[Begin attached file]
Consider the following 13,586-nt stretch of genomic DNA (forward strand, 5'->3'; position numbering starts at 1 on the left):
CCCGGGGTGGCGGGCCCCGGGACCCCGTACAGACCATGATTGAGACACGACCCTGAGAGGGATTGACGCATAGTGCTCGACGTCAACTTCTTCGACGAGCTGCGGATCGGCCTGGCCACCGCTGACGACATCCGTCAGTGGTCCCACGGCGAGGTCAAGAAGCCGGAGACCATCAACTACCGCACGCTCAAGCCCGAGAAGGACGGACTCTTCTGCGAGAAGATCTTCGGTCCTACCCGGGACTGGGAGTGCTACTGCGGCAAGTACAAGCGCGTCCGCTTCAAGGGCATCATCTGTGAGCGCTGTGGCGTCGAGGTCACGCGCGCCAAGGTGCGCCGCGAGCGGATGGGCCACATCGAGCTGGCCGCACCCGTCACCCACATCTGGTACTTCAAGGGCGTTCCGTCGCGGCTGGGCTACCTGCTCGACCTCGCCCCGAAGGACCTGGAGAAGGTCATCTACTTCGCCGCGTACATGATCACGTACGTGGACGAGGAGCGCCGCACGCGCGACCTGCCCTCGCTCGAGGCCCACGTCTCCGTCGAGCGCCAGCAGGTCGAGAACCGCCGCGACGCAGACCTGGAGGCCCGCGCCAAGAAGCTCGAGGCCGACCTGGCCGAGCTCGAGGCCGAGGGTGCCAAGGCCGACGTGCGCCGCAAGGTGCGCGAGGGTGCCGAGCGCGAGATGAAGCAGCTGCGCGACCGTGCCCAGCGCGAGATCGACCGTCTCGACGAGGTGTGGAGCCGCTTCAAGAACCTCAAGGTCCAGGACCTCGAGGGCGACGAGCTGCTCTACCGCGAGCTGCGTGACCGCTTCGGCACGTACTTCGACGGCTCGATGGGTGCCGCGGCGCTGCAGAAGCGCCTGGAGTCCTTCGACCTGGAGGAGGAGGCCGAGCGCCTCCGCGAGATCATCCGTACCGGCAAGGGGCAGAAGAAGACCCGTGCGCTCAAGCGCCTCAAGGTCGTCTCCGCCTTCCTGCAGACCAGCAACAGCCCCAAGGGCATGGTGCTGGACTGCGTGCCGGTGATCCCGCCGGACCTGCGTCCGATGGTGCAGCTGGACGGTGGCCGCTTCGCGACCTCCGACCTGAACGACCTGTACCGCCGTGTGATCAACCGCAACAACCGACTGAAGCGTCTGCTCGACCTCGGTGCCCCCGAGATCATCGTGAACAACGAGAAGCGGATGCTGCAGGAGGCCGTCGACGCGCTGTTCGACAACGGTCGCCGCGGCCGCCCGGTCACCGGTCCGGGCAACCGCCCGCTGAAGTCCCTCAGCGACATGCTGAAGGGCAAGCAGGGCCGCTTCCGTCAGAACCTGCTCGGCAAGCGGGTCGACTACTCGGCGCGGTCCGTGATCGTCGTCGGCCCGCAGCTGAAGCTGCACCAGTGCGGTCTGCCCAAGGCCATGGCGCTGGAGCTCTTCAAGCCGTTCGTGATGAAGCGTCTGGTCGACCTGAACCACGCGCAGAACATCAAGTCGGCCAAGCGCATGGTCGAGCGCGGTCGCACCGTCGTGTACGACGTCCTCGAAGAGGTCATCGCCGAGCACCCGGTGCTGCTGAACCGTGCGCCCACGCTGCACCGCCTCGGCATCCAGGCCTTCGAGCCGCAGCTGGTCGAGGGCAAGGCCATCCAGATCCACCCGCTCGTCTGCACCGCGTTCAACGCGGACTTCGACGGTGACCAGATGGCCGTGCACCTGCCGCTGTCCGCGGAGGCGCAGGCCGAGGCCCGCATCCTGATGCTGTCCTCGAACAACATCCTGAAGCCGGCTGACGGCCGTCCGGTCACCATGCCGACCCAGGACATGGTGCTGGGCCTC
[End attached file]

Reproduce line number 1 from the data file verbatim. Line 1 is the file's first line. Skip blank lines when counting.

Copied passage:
Consider the following 13,586-nt stretch of genomic DNA (forward strand, 5'->3'; position numbering starts at 1 on the left):